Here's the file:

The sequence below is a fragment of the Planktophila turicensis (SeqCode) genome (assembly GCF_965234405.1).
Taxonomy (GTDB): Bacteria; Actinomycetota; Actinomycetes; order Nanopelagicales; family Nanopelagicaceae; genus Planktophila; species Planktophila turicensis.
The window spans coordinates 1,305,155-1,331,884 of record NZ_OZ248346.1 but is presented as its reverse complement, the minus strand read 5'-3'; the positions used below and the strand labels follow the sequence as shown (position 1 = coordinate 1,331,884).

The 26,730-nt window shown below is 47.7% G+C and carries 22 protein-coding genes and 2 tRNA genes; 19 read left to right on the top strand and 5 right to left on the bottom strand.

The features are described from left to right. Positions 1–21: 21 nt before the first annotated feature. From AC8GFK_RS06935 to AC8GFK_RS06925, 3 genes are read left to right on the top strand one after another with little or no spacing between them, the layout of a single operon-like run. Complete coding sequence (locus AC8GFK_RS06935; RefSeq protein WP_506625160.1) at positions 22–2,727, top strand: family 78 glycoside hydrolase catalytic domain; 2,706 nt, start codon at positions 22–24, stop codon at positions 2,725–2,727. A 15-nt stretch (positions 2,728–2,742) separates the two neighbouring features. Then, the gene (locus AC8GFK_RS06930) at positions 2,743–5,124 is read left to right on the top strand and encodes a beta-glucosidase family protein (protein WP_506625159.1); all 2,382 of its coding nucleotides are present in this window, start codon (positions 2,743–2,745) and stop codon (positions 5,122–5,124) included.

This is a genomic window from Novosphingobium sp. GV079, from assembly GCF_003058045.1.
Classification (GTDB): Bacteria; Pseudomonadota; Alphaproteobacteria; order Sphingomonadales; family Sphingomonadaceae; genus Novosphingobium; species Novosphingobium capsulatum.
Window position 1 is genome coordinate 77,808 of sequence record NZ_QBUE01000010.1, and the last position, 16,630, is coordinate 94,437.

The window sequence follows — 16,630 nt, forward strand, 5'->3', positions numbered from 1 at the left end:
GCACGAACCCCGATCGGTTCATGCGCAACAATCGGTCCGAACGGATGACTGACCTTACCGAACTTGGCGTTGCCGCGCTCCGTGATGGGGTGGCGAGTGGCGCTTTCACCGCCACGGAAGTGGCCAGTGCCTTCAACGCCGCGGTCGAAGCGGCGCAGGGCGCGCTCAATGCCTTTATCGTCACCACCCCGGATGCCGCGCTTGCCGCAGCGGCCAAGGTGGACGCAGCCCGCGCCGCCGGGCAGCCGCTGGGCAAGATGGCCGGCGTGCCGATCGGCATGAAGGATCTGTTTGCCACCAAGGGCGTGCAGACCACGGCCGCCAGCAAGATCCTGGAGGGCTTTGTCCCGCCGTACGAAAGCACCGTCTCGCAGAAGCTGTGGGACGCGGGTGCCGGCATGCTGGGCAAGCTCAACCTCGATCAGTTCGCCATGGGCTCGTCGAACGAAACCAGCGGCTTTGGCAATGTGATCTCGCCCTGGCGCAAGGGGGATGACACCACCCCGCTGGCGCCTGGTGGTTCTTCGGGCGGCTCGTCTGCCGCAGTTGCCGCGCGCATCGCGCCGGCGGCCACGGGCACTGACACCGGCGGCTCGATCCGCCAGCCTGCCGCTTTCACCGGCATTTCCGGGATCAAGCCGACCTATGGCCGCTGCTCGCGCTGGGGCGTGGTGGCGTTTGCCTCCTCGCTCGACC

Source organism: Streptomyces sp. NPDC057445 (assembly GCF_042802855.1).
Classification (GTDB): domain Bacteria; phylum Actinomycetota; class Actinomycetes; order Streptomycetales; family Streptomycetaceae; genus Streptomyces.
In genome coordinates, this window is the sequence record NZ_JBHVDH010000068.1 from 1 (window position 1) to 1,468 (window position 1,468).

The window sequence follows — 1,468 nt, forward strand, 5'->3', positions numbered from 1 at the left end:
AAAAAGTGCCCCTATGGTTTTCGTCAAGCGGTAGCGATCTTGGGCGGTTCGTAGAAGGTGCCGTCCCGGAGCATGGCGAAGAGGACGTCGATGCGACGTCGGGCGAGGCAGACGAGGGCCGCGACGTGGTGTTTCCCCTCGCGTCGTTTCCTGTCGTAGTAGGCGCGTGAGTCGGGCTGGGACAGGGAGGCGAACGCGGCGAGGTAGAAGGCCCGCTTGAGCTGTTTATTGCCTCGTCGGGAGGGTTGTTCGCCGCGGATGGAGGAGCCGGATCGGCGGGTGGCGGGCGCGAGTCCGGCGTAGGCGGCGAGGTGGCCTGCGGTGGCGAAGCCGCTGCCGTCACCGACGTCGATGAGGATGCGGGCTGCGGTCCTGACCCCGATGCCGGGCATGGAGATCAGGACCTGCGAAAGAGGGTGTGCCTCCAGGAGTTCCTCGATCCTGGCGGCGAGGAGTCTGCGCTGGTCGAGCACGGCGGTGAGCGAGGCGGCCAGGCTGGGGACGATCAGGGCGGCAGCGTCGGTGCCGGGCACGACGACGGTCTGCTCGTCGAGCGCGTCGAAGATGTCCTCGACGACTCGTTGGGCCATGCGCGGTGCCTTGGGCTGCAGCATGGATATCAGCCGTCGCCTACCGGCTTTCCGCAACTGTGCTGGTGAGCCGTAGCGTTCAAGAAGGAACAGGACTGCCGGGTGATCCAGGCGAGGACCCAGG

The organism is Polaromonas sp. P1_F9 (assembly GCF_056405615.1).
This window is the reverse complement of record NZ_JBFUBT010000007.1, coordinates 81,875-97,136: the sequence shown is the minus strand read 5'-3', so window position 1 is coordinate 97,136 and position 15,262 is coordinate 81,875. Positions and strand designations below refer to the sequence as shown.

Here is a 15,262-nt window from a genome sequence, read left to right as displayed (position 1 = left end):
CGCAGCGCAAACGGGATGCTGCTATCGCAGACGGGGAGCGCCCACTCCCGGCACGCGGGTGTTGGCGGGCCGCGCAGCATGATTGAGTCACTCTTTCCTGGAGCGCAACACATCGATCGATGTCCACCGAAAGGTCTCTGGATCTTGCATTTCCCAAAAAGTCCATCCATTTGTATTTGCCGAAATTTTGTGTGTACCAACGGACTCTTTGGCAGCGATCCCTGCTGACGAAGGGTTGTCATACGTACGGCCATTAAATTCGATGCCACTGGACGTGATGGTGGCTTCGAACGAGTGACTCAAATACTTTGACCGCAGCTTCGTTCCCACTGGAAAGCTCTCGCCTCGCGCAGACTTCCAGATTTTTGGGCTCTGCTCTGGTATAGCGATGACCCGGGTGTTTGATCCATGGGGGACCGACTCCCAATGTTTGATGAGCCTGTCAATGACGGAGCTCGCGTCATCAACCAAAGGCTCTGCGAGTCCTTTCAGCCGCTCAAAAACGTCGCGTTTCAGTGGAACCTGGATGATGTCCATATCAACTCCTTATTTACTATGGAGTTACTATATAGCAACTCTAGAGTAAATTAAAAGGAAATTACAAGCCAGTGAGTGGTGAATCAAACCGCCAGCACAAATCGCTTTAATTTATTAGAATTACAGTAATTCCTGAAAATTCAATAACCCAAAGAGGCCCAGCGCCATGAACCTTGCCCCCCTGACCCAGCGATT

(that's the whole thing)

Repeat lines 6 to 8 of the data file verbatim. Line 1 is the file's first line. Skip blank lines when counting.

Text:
This is a genomic window from Novosphingobium sp. GV079, from assembly GCF_003058045.1.
Classification (GTDB): Bacteria; Pseudomonadota; Alphaproteobacteria; order Sphingomonadales; family Sphingomonadaceae; genus Novosphingobium; species Novosphingobium capsulatum.
Window position 1 is genome coordinate 77,808 of sequence record NZ_QBUE01000010.1, and the last position, 16,630, is coordinate 94,437.